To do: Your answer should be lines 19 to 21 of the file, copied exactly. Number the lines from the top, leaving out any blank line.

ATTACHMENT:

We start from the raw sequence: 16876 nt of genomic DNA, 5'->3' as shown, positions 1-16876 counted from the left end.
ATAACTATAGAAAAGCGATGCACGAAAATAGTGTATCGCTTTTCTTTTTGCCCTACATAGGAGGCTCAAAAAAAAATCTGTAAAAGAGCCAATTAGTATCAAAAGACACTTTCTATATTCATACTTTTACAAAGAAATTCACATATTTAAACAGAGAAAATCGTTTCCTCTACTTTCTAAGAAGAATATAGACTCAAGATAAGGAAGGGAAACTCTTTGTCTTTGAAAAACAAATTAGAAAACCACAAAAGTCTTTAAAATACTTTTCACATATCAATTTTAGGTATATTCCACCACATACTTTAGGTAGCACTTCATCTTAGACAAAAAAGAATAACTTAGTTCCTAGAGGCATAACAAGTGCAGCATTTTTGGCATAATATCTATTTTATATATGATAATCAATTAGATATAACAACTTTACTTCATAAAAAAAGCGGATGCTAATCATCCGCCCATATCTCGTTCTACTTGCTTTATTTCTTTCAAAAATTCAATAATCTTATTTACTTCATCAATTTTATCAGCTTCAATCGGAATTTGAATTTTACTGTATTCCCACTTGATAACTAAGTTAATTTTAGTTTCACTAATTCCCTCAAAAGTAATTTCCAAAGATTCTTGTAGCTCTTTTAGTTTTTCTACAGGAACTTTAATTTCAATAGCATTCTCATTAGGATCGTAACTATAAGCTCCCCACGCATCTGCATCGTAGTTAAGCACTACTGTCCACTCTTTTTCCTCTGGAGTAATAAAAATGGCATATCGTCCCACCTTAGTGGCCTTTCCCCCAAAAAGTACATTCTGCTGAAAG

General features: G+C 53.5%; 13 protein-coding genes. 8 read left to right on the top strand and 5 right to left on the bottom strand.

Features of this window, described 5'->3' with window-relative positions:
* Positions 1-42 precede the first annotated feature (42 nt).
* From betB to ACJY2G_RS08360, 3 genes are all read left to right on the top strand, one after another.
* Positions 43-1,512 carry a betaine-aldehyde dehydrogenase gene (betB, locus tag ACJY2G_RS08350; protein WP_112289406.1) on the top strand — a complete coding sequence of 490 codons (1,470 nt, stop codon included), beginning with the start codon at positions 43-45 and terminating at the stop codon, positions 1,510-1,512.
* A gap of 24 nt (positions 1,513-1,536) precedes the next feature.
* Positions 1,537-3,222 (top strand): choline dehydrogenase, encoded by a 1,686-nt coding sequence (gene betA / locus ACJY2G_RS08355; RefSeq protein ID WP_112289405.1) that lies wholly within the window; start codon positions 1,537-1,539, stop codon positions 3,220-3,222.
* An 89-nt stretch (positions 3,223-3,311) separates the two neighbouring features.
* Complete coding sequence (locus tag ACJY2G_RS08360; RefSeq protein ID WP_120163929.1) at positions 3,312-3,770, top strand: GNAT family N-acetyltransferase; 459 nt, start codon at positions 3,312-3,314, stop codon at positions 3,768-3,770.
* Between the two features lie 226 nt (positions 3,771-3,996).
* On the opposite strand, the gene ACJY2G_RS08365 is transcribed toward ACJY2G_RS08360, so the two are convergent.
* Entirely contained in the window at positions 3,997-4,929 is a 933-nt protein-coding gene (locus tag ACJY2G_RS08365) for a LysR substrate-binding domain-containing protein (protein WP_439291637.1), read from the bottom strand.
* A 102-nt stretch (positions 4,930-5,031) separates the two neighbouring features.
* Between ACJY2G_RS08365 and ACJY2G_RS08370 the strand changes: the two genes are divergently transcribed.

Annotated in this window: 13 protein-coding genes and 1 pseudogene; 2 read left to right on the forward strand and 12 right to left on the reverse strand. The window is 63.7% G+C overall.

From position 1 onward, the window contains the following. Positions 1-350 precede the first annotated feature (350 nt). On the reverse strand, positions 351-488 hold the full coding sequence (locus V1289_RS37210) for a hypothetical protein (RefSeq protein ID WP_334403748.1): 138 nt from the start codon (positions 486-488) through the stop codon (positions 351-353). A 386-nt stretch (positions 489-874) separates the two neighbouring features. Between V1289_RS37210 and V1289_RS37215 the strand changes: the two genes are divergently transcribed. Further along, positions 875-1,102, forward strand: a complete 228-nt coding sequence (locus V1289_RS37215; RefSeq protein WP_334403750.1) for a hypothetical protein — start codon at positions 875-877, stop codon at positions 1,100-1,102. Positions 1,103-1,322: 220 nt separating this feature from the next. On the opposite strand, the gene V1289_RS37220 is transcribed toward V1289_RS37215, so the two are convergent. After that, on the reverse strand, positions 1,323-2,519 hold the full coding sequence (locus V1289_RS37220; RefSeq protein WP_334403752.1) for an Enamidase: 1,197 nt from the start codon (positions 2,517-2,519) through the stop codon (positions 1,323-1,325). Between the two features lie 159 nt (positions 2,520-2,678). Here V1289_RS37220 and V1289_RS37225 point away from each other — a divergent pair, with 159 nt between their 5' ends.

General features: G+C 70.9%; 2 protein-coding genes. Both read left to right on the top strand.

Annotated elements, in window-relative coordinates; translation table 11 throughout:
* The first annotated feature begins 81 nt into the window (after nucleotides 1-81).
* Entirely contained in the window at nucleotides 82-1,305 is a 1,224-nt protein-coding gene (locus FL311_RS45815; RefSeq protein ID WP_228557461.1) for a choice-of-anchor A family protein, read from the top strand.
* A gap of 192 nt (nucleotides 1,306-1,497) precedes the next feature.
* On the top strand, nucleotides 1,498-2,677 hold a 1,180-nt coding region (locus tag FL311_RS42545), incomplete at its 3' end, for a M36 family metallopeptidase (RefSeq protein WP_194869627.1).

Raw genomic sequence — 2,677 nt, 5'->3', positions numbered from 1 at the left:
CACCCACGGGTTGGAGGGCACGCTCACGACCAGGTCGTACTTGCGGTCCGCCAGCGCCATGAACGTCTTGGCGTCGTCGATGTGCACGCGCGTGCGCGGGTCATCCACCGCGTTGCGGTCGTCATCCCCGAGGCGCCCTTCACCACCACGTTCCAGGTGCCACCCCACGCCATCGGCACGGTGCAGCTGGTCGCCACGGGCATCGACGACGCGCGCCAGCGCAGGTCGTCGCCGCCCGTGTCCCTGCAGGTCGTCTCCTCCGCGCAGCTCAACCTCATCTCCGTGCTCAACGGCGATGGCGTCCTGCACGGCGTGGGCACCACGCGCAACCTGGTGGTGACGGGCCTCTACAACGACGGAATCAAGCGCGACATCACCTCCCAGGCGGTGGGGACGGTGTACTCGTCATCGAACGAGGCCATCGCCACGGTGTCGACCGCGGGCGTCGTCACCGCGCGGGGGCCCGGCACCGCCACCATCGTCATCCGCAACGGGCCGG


General features: G+C 70.9%; 2 protein-coding genes. Both read left to right on the top strand.

Annotated elements, in window-relative coordinates; translation table 11 throughout:
* The first annotated feature begins 81 nt into the window (after nucleotides 1-81).